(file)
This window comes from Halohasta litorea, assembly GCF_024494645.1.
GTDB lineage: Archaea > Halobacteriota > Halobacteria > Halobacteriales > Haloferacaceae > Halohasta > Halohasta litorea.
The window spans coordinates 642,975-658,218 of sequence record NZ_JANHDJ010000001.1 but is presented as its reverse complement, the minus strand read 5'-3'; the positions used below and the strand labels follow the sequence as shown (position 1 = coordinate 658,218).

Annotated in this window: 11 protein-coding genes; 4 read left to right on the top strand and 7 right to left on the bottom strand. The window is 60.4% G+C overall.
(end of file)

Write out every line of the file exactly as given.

This window comes from Halohasta litorea, assembly GCF_024494645.1.
GTDB lineage: Archaea > Halobacteriota > Halobacteria > Halobacteriales > Haloferacaceae > Halohasta > Halohasta litorea.
The window spans coordinates 642,975-658,218 of sequence record NZ_JANHDJ010000001.1 but is presented as its reverse complement, the minus strand read 5'-3'; the positions used below and the strand labels follow the sequence as shown (position 1 = coordinate 658,218).

Annotated in this window: 11 protein-coding genes; 4 read left to right on the top strand and 7 right to left on the bottom strand. The window is 60.4% G+C overall.